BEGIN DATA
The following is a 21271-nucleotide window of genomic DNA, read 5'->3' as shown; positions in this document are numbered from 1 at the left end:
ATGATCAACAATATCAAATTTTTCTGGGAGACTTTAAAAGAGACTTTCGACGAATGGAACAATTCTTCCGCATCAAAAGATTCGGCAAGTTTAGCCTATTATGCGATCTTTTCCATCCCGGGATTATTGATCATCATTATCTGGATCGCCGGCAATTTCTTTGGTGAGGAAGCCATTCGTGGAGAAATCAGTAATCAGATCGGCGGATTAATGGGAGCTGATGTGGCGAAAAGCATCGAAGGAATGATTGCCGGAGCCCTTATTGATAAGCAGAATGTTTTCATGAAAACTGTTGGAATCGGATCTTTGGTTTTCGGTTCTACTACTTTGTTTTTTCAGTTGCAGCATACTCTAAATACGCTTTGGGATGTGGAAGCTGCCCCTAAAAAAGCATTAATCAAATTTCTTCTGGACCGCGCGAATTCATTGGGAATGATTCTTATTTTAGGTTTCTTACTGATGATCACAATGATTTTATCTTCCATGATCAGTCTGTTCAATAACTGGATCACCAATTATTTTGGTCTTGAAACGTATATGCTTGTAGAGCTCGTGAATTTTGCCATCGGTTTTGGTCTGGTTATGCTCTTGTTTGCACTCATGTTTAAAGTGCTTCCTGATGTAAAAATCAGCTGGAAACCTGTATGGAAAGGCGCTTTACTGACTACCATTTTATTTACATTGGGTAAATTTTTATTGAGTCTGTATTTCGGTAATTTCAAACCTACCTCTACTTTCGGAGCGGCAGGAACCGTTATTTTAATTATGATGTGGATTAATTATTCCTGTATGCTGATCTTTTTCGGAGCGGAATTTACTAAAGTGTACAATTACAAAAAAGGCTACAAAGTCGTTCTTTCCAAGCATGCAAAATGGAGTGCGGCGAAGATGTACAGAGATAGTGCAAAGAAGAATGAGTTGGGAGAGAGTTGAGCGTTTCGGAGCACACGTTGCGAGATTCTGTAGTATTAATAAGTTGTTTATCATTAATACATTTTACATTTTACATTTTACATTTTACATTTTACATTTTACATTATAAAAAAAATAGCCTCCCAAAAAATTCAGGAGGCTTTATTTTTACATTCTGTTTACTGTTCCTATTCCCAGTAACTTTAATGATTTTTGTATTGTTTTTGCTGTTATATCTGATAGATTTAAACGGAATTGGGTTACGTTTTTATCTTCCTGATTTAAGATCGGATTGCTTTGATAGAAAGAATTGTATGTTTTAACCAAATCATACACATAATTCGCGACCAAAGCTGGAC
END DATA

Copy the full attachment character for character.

The following is a 21271-nucleotide window of genomic DNA, read 5'->3' as shown; positions in this document are numbered from 1 at the left end:
ATGATCAACAATATCAAATTTTTCTGGGAGACTTTAAAAGAGACTTTCGACGAATGGAACAATTCTTCCGCATCAAAAGATTCGGCAAGTTTAGCCTATTATGCGATCTTTTCCATCCCGGGATTATTGATCATCATTATCTGGATCGCCGGCAATTTCTTTGGTGAGGAAGCCATTCGTGGAGAAATCAGTAATCAGATCGGCGGATTAATGGGAGCTGATGTGGCGAAAAGCATCGAAGGAATGATTGCCGGAGCCCTTATTGATAAGCAGAATGTTTTCATGAAAACTGTTGGAATCGGATCTTTGGTTTTCGGTTCTACTACTTTGTTTTTTCAGTTGCAGCATACTCTAAATACGCTTTGGGATGTGGAAGCTGCCCCTAAAAAAGCATTAATCAAATTTCTTCTGGACCGCGCGAATTCATTGGGAATGATTCTTATTTTAGGTTTCTTACTGATGATCACAATGATTTTATCTTCCATGATCAGTCTGTTCAATAACTGGATCACCAATTATTTTGGTCTTGAAACGTATATGCTTGTAGAGCTCGTGAATTTTGCCATCGGTTTTGGTCTGGTTATGCTCTTGTTTGCACTCATGTTTAAAGTGCTTCCTGATGTAAAAATCAGCTGGAAACCTGTATGGAAAGGCGCTTTACTGACTACCATTTTATTTACATTGGGTAAATTTTTATTGAGTCTGTATTTCGGTAATTTCAAACCTACCTCTACTTTCGGAGCGGCAGGAACCGTTATTTTAATTATGATGTGGATTAATTATTCCTGTATGCTGATCTTTTTCGGAGCGGAATTTACTAAAGTGTACAATTACAAAAAAGGCTACAAAGTCGTTCTTTCCAAGCATGCAAAATGGAGTGCGGCGAAGATGTACAGAGATAGTGCAAAGAAGAATGAGTTGGGAGAGAGTTGAGCGTTTCGGAGCACACGTTGCGAGATTCTGTAGTATTAATAAGTTGTTTATCATTAATACATTTTACATTTTACATTTTACATTTTACATTTTACATTTTACATTATAAAAAAAATAGCCTCCCAAAAAATTCAGGAGGCTTTATTTTTACATTCTGTTTACTGTTCCTATTCCCAGTAACTTTAATGATTTTTGTATTGTTTTTGCTGTTATATCTGATAGATTTAAACGGAATTGGGTTACGTTTTTATCTTCCTGATTTAAGATCGGATTGCTTTGATAGAAAGAATTGTATGTTTTAACCAAATCATACACATAATTCGCGACCAAAGCTGGAC